Parliamentary republic: opposition demand
By Messenger Staff
Wednesday, August 18Since regaining its independence at the end of the last century and establishing the presidential institution, the opposition has continually been demanding change to a parliamentary republic. Even today an alternative public constitutional commission is trying to promote a parliamentary republic model for the country. However there is much controversy associated with it – both among experts and in the general population. The public constitutional commission thinks that the presidential governance has not adjusted to the Georgian national character which still seems based on the soviet mentality. This commission thinks that until there is protection of the country's presidential or semi presidential governance, then Georgia cannot avoid the existence of an authoritarian form of governance. This will create consequences including politicisation of state structures such as the police, courts as well as the prosecutor’s office; redistribution of property; terrorising free media and free business; abuse of human rights and ignoring different freedoms; and what it most significant, a change of the administration by revolution.
Therefore the authors of the new model suggest an alternative constitution, which will on one side stabilise the government and on the other provide the political opposition with enough levers to influence governmental activities and exercise substantial and timely control. The commission thinks that such a system will promote national consolidation, economic development and transformation of society into one with liberal democratic principles.
However, there exist a number of counter arguments. Supporters of the presidential model think that under the current circumstances, when almost one quarter of the country’s territory is occupied by an enemy and there is a permanent threat of repeated aggression, the existence of a stable and strong administration is absolutely essential. A second argument is that the parliamentary model is acceptable for a country with a high political culture and long statehood tradition, in which there exists strong political parties and different social forces with a lot of experience of cooperation and compromise, whereas it is not suitable for a young country with strong centralised power. A further argument is that Georgia’s economic and social development is not yet complete. To implement such reforms and achieve the logical result is impossible under parliamentary model conditions.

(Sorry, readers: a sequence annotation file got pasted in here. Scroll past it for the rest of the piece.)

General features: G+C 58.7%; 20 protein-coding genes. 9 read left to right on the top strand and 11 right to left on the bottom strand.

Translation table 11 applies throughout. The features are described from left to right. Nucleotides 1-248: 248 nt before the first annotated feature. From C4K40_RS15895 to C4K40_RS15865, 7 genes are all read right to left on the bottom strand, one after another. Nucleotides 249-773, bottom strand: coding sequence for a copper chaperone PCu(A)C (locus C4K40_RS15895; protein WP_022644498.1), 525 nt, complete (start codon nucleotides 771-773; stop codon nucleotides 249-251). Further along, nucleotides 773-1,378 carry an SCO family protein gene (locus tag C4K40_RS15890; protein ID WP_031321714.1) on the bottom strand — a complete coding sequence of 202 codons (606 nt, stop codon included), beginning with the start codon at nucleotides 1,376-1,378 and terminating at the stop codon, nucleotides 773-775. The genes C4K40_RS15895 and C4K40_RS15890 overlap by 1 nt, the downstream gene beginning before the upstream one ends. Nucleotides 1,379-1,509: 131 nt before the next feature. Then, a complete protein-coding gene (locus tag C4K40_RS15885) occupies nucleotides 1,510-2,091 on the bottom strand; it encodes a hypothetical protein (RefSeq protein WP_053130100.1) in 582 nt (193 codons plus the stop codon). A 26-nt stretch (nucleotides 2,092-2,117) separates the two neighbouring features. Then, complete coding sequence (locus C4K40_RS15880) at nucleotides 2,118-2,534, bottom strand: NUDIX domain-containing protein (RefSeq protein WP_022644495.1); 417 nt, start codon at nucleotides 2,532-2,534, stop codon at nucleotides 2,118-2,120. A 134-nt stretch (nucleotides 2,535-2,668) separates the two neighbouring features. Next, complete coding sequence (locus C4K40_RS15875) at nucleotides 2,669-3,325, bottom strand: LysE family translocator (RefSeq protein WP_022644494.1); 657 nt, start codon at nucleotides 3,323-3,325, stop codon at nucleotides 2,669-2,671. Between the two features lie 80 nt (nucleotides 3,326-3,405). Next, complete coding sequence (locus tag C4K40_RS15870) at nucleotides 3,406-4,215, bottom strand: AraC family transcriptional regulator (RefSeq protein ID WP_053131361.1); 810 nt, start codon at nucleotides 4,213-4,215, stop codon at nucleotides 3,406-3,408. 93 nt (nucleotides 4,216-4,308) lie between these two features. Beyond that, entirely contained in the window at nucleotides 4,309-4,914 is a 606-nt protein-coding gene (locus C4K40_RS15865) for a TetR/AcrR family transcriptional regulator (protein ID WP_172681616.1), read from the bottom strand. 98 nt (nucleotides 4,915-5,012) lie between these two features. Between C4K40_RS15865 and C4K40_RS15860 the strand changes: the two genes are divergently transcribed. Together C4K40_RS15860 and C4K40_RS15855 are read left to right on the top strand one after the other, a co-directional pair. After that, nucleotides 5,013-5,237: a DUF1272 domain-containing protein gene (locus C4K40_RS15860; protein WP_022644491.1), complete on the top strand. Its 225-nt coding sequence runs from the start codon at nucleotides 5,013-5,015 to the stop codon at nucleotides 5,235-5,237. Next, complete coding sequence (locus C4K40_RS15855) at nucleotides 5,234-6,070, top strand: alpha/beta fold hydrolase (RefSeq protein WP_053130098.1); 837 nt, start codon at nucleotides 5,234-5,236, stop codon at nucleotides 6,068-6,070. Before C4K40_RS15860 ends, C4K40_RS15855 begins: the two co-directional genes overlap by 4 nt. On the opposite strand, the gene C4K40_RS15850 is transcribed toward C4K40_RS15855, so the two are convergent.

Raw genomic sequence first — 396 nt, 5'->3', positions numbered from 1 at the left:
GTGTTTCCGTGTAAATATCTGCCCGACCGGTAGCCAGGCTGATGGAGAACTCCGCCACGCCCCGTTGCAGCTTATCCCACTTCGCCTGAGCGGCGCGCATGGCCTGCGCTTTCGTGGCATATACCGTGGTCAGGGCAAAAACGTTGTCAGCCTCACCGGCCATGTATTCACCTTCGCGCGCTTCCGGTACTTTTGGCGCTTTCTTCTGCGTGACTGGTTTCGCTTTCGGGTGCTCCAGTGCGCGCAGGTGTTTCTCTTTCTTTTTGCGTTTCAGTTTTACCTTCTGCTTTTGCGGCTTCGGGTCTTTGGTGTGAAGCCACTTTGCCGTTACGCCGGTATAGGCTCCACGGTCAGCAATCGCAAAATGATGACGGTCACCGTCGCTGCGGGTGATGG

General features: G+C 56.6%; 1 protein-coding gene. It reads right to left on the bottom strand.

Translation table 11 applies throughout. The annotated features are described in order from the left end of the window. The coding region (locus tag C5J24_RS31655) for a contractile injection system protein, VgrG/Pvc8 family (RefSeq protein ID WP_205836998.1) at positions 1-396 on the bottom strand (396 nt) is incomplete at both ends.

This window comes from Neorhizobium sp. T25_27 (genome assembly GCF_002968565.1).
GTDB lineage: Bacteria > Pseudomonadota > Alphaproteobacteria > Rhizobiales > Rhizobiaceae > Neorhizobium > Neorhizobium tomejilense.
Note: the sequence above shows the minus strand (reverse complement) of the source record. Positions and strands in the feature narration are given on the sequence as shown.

The parties' popularity-rooted motives hinder the implementation of unpopular, but necessary for the country’s future, moves. The presidential model facilitates to directing country into the future prospects. We can also argue that Georgia’s population is only now in the process of being educated about the political models and proposed constitutional changes. Until now, Georgians have only identified government according to the personalities.
Yet another argument is based on the Georgia’s recent experience: from 1992 to1995 Georgia was practically a parliamentary republic and these years were most painful for the country. The country has more or less stabilised since 1995 when the country moved into the presidential model.
The new model suggested by the state constitutional commission comprises a mixture of systems, suggesting a stronger PM together with a publicly elected president who has the right to discharge parliament. Some opposition members advocate that final decision should be taken by the people themselves and are demanding a referendum/plebiscite. A recent NDI poll showed that almost half of those questioned prefer the presidential system. However supporters of the constitutional republic think that the question in the NDI poll was phrased rather confusingly and had it been simpler to understand, most of those asked would prefer a parliamentary republic. Supporters of the parliamentary model also stressed that most of the population would not like to see the current president of Georgia as the head of the state in a different form – i.e. as the PM.